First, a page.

Resources on poetry by the poets themselves



Three poems follow, by Gillian Clarke, Emily Dickinson, and Year 2 children at Glyncorrwg School in South Wales. Read the first poem aloud to the class. It is always important to hear a poem out loud, and for children to read poems aloud for themselves. If the class is divided into groups, after a few minutes reading quietly, one child in each group could attempt to read it to the others, slowly and clearly, in a low voice of course.

Now explain, using this piece, what a simile is. Similes and metaphors are doing the same thing. They make a link in the reader’s mind between two images. A metaphor uses one image to suggest another without using the word ‘like’. A simile is more direct. The word ‘like’, or ‘as’, is used to make the link.


Dinosaur-dreamers! Hibernators!
Under stones, under sacks of potatoes,
fast asleep all winter they hunker
deep down under the coal in the bunker.

Then we come along with shovel and hod
to plunder their wonderful city. We tread
with great care, and then, one by one,
we lift them into the new spring sun.

They’re sleepy as children on Daddy’s shoulder
when nights were darker and days were colder.
But wake up! Warm up! Time to be stirring.
Spring is here and the whole world’s purring.


Discuss the meaning. Help the class with any difficulty. Talk about newts. Are newts like dinosaurs? In what way? Why are they ‘dreamers’? Why are they ‘sleepy’? As sleepy as - what? Does the comparison make sense?

There are two metaphors and one simile in Gillian Clarke’s poem. Spot the simile! Find the metaphors! (Clue: the simile is about newts, one metaphor is about where they live, one about the world in spring.)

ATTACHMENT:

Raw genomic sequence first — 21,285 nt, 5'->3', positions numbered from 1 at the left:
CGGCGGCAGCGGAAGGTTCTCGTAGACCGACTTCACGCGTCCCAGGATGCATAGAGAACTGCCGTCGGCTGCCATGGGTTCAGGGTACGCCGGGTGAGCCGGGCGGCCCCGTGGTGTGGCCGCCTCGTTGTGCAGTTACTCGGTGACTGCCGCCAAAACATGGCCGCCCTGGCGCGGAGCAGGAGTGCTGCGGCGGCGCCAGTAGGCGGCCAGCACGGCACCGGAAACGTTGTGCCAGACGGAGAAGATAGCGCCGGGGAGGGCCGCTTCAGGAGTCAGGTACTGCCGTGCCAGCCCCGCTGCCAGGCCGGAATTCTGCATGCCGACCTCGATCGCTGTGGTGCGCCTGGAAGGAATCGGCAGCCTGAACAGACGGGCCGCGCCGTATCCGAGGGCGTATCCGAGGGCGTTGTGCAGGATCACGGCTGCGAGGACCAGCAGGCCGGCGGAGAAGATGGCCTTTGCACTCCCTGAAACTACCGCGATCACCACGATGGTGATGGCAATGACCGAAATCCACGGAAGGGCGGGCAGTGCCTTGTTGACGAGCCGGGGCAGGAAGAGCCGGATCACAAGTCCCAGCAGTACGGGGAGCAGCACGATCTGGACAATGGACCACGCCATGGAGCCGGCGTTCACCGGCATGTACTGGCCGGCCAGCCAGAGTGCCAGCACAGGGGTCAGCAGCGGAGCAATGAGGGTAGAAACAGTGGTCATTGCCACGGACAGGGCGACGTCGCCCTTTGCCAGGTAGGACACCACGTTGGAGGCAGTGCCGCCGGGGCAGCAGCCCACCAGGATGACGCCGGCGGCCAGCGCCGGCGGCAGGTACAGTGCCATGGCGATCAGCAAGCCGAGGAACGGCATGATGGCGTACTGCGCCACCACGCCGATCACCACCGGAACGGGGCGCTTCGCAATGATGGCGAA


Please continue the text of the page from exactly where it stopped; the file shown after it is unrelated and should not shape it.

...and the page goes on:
Look for double rhymes, single rhymes and half rhymes. Do they help to make the poem work?

Here is Emily Dickinson's poem ‘There Came a Wind Like a Bugle’:

There Came a Wind Like a Bugle

There came a Wind like a Bugle -
It quivered through the Grass
And a Green Chill upon the Heat
So ominous did pass
We barred the Windows and the Doors
As from an Emerald Ghost -
The Doom’s electric Moccasin
That very instant passed -
On a strange Mob of panting Trees
And Fences fled away
And Rivers where the Houses ran
Those looked that lived - that Day-
The Bell within the steeple wild
The flying tidings told -
How much can come,
How much can go,
And yet abide the World!

Emily Dickinson

This poem was written over a hundred years ago. Emily Dickinson was born in 1831 in America, and she died in 1886. She wrote 900 poems. Not one poem was published in her lifetime. She used very strange punctuation, almost no commas or full stops, but lots of dashes. Only the end of the line and the meaning shows us when to pause. She used capital letters for words she wanted us to notice specially, as many poets did in the 19th century.